The Federal Court released its reasons in Amgen Canada Inc v Mylan Pharmaceuticals ULC on November 3, 2015.The Court dismissed an application commenced under the Patented Medicines (Notice of Compliance) Regulations(NOC proceeding) by pharmaceutical company Amgen for an order prohibiting the Minister of Health from issuing a market authorization (notice of compliance) to Mylan for its version of Amgen’s calcimimetic drug SENSIPAR®.   These reasons are a rare instance of the Federal Court invalidating a patent covering a chemical compound on prior art grounds. The Court’s judgment also serves as a reminder that verifying the predicted properties of previously disclosed compounds is undeserving of a patent.

Background

Canadian Patent No. 2,202,879 (the 879 Patent) disclosed and claimed a very large number of compounds, including the cinacalcet molecule and its pharmaceutically acceptable salts.  Claim 5 was directed to cinacalcet, the medicinal ingredient in SENSIPAR®.

Mylan alleged that the 879 Patent was invalid for anticipation, obviousness and obviousness-type double patenting.  Amgen acknowledged in the NOC proceeding that a prior art patent (the 828 Patent) disclosed cinacalcet generically as part of a claimed genus of over a trillion structures, but Amgen argued that because the inventors of the 828 Patent had neither made nor tested cinacalcet, claim 5 of the 879 Patent was the “selection invention” of cinacalcet from the compounds disclosed in the 828 Patent.  This selection, Amgen argued, was the “complete answer” to Mylan’s invalidity allegations.  

Cinacalcet Not a Selection Invention

The Federal Court disagreed that cinacalcet and the 879 Patent as a whole were selection inventions.  Justice Phelan reiterated that a selection patent does not differ from any other type of patent, but he held that neither the 879 Patent nor evidence submitted by Amgen supported that the invention of the 879 Patent was a selection: cinacalcet simply did not differ qualitatively or quantitatively from other compounds disclosed in the 828 Patent.  In so doing, the Federal Court reaffirmed the principle that it is not an invention to make and test compounds that were previously disclosed, even generically or as part of an enormous class, if the selected species do not have unique and unexpected properties.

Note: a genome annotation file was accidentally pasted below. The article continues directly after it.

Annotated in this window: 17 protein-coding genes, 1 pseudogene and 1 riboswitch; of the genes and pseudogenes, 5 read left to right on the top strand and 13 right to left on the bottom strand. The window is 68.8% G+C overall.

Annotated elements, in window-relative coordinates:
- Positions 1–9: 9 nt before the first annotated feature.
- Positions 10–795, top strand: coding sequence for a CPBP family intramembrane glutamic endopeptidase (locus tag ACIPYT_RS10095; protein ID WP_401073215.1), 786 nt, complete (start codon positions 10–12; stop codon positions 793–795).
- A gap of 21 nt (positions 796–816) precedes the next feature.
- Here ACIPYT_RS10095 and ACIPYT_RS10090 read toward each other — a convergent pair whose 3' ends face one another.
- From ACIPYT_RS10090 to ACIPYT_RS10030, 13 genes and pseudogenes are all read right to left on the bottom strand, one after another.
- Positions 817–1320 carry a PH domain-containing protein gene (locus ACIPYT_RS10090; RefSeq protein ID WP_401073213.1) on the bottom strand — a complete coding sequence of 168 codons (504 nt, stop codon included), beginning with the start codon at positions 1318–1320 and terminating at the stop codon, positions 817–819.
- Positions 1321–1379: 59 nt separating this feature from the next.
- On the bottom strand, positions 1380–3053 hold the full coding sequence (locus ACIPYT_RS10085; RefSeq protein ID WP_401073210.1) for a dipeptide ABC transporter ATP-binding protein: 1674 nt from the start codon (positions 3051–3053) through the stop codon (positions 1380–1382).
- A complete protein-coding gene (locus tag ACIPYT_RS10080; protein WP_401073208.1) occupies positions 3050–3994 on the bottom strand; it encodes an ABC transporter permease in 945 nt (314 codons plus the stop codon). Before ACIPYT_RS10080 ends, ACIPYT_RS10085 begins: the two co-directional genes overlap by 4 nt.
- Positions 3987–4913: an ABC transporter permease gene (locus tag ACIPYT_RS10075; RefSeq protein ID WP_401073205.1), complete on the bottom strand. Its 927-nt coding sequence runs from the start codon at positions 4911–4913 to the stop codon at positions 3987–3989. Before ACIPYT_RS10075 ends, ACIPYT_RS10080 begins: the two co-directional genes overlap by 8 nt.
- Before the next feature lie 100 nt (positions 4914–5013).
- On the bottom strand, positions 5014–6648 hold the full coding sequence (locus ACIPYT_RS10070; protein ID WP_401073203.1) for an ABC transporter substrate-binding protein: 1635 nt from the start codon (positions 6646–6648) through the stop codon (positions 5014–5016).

Anticipation  

Having found that cinacalcet did not have novel properties, the Federal Court held that the prior art 828 Patent anticipated claim 5 of the 879 Patent.  Relying extensively upon Mylan’s experts, the Court concluded that there was no inventive difference between the 828 Patent and cinacalcet.  Mylan’s experts had opined that a skilled person would have made cinacalcet “as part of a routine development based solely on the teaching of the 828 Patent.”  Specifically, the skilled person had to synthesize and test at most 200 compounds to arrive at cinacalcet, and this testing was mechanical.  On these grounds, the Court concluded that cinacalcet was not novel over the class of compounds disclosed in the prior art.    

Obviousness

On the issues of obviousness and obviousness-type double patenting, the Federal Court held that cinacalcet was not inventive and that claim 5 was not patentably distinct from the invention previously disclosed in the 828 Patent.  Relying again on Mylan’s experts, the Court concluded that it would have been obvious to try to obtain cinacalcet because a skilled person would only need to make and test 200 compounds which, on the evidence, was easy and mechanical.  The simple verification that cinacalcet had the properties described or predicted in the prior art did not make it inventive.

Practical Implications

Practically speaking, Amgen Canada v Mylan Pharmaceuticals ULC highlights the crucial role that expert evidence plays in the Court’s assessment of prior art disclosures.  The Court’s reasons also confirm that the generic disclosure of compounds as part of a large prior art class will anticipate the alleged invention of a compound within that class, unless the claimed compound has unique and unexpected properties.  Moreover, the Federal Court’s conclusion on the evidence that making and testing 200 compounds was simple and mechanical illustrates that an alleged invention may be obvious to try, and ultimately uninventive, if it only involves verifying predicted properties through well-known and easy tests.   

Read the Federal Court Reasons for Judgment [PDF].